In my home State of Michigan last year, we couldn't get enough workers to help harvest the crops up and down the west side of the State. Asparagus grower John Bakker, who runs the Michigan Asparagus Advisory Board, reports that 97 percent of Michigan asparagus is harvested by hand and almost all of our hand-harvesting labor comes from migrant workers. That means much of our asparagus crop, unfortunately, was left in the field last year.
As you can see here, this was all left in the field. All of this is what has happened.
Alan Overhiser from Casco Township, MI, grows peaches and apples on 225 acres. He typically hires 25 to 30 seasonal workers. Right now he only has two. He said:
I think one thing people don't understand is that people we normally hire are skilled at this work. It's not just something that everyone can do. I think that's probably the myth out there. The reality is that we're in the business of providing safe, high-quality food that people want to buy. It takes a skilled labor force. It's hard work. They just aren't everywhere.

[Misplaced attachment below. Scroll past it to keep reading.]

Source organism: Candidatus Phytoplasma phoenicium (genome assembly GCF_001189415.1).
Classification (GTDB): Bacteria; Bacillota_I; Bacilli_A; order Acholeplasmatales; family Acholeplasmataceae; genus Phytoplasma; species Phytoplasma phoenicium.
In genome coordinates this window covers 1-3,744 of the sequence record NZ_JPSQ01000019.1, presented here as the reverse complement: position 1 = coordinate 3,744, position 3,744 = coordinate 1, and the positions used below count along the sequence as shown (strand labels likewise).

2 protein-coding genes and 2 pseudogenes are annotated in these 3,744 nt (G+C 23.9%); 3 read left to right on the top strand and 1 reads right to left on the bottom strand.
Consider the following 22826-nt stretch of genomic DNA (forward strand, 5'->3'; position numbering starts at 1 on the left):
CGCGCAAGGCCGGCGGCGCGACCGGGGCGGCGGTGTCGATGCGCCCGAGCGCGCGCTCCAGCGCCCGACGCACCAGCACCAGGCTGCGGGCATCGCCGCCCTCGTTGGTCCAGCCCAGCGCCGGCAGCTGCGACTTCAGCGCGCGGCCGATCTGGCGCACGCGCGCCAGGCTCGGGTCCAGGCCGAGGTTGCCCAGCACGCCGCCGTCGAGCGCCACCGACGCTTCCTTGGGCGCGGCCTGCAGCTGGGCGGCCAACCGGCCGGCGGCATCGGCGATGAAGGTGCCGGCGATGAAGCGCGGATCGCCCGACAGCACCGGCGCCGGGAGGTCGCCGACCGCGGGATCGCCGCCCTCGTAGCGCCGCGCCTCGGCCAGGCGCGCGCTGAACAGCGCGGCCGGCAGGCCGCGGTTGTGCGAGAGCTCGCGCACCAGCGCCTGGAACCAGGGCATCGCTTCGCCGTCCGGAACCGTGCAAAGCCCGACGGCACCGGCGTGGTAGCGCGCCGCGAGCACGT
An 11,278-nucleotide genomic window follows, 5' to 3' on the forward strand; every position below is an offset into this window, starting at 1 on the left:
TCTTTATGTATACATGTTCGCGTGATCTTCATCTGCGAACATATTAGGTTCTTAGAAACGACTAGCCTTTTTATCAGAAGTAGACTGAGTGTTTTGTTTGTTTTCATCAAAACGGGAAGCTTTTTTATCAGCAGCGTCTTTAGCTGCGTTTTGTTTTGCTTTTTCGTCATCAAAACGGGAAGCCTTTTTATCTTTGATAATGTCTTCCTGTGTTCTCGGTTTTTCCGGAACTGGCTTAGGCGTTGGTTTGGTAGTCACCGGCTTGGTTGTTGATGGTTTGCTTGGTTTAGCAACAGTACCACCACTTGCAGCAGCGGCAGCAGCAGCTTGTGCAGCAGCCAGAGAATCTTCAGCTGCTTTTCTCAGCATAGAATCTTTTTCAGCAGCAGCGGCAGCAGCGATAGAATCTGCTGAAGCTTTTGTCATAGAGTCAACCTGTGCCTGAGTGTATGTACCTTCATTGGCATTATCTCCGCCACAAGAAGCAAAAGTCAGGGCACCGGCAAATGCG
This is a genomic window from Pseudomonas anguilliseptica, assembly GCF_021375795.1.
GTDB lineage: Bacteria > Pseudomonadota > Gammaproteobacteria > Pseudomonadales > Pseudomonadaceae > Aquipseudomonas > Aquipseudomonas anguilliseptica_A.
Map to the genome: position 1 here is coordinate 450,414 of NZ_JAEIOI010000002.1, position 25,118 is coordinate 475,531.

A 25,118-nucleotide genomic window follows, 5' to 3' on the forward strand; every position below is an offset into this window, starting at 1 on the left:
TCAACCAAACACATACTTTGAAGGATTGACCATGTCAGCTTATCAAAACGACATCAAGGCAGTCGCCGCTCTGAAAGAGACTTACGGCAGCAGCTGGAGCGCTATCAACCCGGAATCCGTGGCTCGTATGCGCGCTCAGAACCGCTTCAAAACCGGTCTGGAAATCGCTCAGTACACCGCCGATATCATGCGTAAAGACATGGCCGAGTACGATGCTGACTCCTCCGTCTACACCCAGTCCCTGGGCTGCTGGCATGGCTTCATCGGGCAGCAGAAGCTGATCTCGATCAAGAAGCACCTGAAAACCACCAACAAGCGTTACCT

So we need to have a legal system that farmers can count on to have the skilled labor they need.
Dianne Smith, the executive director of the Michigan Apple Committee, said that because last year's crop harvest was lost to a weather disaster, many farm workers, of course, moved on to different jobs. In fact, she said that apple growers from Michigan to Washington are desperate to get back the skilled workers they need and that growers are hearing that until immigration is worked out, until there is a legal system they can trust and count on, workers they have worked with for years aren't willing to come back to the United States.